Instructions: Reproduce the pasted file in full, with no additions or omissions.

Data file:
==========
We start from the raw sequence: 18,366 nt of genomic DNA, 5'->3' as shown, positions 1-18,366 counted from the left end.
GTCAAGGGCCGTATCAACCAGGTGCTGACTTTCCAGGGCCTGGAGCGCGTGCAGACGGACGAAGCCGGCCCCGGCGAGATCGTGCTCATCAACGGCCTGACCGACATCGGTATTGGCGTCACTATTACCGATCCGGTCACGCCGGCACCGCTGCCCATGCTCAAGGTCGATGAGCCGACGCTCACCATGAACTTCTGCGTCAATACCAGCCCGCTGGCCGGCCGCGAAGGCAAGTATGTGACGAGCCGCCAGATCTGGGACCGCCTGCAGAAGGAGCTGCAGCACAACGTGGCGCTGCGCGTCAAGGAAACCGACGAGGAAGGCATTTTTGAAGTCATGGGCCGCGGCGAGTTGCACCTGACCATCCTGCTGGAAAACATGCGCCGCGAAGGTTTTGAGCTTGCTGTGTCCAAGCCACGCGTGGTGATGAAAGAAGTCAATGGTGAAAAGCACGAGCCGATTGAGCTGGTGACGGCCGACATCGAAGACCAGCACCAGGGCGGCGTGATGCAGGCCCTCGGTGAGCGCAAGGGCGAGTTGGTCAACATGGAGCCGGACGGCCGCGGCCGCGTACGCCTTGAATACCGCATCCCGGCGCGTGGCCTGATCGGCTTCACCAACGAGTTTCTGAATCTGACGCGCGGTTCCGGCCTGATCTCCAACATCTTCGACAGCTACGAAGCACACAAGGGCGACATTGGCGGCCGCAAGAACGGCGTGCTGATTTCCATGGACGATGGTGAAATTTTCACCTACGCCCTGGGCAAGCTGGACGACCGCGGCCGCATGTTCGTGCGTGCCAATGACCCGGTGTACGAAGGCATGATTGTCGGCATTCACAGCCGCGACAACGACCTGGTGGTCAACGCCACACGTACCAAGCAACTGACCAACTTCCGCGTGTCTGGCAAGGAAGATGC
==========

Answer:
We start from the raw sequence: 18,366 nt of genomic DNA, 5'->3' as shown, positions 1-18,366 counted from the left end.
GTCAAGGGCCGTATCAACCAGGTGCTGACTTTCCAGGGCCTGGAGCGCGTGCAGACGGACGAAGCCGGCCCCGGCGAGATCGTGCTCATCAACGGCCTGACCGACATCGGTATTGGCGTCACTATTACCGATCCGGTCACGCCGGCACCGCTGCCCATGCTCAAGGTCGATGAGCCGACGCTCACCATGAACTTCTGCGTCAATACCAGCCCGCTGGCCGGCCGCGAAGGCAAGTATGTGACGAGCCGCCAGATCTGGGACCGCCTGCAGAAGGAGCTGCAGCACAACGTGGCGCTGCGCGTCAAGGAAACCGACGAGGAAGGCATTTTTGAAGTCATGGGCCGCGGCGAGTTGCACCTGACCATCCTGCTGGAAAACATGCGCCGCGAAGGTTTTGAGCTTGCTGTGTCCAAGCCACGCGTGGTGATGAAAGAAGTCAATGGTGAAAAGCACGAGCCGATTGAGCTGGTGACGGCCGACATCGAAGACCAGCACCAGGGCGGCGTGATGCAGGCCCTCGGTGAGCGCAAGGGCGAGTTGGTCAACATGGAGCCGGACGGCCGCGGCCGCGTACGCCTTGAATACCGCATCCCGGCGCGTGGCCTGATCGGCTTCACCAACGAGTTTCTGAATCTGACGCGCGGTTCCGGCCTGATCTCCAACATCTTCGACAGCTACGAAGCACACAAGGGCGACATTGGCGGCCGCAAGAACGGCGTGCTGATTTCCATGGACGATGGTGAAATTTTCACCTACGCCCTGGGCAAGCTGGACGACCGCGGCCGCATGTTCGTGCGTGCCAATGACCCGGTGTACGAAGGCATGATTGTCGGCATTCACAGCCGCGACAACGACCTGGTGGTCAACGCCACACGTACCAAGCAACTGACCAACTTCCGCGTGTCTGGCAAGGAAGATGC